The court should generally give a plaintiff at least one chance to amend under Rule 15(a) before dismissing the action with prejudice, unless it is clear that to do so would be futile. See Carroll v. Fort James Corp., 470 F.3d 1171, 1175 (5th Cir. 2006) (“[Rule 15(a)] evinces a bias in favor of granting leave to amend.” (quotation omitted)); Great Plains Tr. Co. v. Morgan Stanley Dean Witter & Co., 313 F.3d 305, 329 (5th Cir. 2002) (“[D]istrict courts often afford plaintiffs at least one opportunity to cure pleading deficiencies before dismissing a case, unless it is clear that the defects are incurable or the plaintiffs advise the court that they are unwilling or unable to amend in a manner that will avoid dismissal.”). A court may deny a motion to amend for futility if an amended complaint would fail to state a claim on which relief could be granted, using the Rule 12(b)(6) standard. Pervasive Software Inc. v. Lexware GmbH & Co. KG, 688 F.3d 214, 232 (5th Cir. 2012). The district court has discretion to grant or deny leave to amend. Id.

         III. Analysis

         Because Eustice is representing himself, the court construes his filings liberally, examining them under “less stringent standards than formal pleadings drafted by lawyers.” Haines v. Kerner, 404 U.S. 519, 520 (1972). Even so, self-represented litigants “‘must abide by' the rules that govern the federal courts.” Frazier v. Wells Fargo Bank, N.A., 541 Fed.Appx. 419, 421 (5th Cir. 2013) (per curiam). “Pro se litigants must properly plead sufficient facts that, when liberally construed, state a plausible claim to relief, serve defendants, obey discovery orders, present summary judgment evidence, file a notice of appeal, and brief arguments on appeal.” E.E.O.C. v. Simbaki, Ltd., 767 F.3d 475, 484 (5th Cir. 2014).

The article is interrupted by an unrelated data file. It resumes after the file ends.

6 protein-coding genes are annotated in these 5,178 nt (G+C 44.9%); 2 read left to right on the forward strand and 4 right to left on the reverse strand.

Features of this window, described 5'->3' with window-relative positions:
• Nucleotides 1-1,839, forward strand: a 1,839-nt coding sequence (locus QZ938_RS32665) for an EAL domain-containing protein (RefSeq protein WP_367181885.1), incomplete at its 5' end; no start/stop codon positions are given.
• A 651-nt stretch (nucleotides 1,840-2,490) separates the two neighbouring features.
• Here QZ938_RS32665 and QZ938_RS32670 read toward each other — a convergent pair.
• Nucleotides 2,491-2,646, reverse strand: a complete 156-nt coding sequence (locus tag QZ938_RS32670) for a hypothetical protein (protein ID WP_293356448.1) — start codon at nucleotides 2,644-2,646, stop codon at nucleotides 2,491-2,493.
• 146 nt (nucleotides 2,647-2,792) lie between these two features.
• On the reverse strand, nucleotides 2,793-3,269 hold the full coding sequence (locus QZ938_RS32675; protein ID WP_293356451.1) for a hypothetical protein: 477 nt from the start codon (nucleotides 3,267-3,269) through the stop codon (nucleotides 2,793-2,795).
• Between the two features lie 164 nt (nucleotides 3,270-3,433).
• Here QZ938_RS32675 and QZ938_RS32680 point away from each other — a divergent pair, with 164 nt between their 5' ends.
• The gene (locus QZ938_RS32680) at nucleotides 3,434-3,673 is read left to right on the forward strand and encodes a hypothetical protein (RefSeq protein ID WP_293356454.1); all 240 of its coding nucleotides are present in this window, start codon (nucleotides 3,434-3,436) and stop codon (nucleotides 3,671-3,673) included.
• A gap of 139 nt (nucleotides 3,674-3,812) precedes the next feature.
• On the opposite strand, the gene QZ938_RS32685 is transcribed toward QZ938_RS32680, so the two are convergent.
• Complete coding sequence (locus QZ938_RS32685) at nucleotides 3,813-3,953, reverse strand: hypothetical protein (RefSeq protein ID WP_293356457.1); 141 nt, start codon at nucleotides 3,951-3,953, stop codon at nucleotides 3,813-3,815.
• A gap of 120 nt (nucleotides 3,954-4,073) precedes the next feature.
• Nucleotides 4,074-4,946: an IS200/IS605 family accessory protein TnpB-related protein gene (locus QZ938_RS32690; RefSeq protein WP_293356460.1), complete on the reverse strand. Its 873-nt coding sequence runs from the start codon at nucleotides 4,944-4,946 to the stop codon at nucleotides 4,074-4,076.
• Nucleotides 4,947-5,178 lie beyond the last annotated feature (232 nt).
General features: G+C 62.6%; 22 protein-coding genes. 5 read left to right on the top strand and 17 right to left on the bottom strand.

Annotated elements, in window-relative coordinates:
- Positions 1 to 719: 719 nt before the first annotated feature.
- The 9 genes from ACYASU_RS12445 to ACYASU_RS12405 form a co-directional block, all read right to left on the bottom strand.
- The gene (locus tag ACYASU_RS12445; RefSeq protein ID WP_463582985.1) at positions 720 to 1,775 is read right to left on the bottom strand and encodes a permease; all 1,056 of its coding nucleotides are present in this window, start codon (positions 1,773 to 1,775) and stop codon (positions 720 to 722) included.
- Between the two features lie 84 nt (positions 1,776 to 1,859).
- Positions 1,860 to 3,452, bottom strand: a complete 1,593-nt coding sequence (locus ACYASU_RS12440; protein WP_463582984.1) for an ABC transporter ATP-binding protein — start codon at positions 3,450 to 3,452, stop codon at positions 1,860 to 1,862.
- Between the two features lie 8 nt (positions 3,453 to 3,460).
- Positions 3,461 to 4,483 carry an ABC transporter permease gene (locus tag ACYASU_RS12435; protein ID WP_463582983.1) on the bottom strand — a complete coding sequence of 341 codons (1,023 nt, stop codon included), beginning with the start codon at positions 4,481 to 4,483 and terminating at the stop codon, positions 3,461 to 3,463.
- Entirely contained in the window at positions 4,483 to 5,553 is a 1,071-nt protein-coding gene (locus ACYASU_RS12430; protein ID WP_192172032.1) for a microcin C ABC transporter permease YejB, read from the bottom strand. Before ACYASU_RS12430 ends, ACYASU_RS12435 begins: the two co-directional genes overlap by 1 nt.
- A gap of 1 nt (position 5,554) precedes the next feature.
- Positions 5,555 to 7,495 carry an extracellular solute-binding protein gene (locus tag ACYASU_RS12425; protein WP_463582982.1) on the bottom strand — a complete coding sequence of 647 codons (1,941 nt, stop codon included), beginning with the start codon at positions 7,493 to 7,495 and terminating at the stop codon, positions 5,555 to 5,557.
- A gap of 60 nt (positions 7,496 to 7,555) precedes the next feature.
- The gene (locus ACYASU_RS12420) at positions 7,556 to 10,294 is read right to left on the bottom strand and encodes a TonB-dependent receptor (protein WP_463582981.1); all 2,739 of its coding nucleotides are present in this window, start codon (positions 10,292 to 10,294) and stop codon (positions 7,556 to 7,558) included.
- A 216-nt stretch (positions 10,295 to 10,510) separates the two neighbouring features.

A. The Fair Credit Billing Act and Fair Credit Reporting Act Claims

         Eustice alleges that Chase “has failed to report disputed transactions and debts to the credit bureaus” and “pulled [his] credit report without permissible purpose, ” in violation of the Fair Credit Reporting Act. (Docket Entry No. 12 at ¶¶ 21-22). Chase argues that Eustice has not alleged facts supporting his “baseless claims” or given “a single instance that Chase ever engaged in the conduct alleged.” (Docket Entry No. 15 at 5).

         The Fair Credit Reporting Act imposes two general duties on those who give credit information to credit reporting agencies: (1) “a [d]uty of furnishers of information to provide accurate information, ” 15 U.S.C. § 1681s-2(a); and (2) “[d]uties of furnishers of information upon notice of dispute, ” including to investigate disputes, correct inaccurate information, and inform the credit reporting agency of an investigation's results, 15 U.S.C. § 1681s-2(b). The Fair Credit Reporting Act also imposes civil liability on a person who willfully or negligently obtains a consumer report for a purpose that the FCRA does not authorize. Norman v. Northland Grp., Inc., 495 Fed.Appx. 425, 426 (5th Cir. ...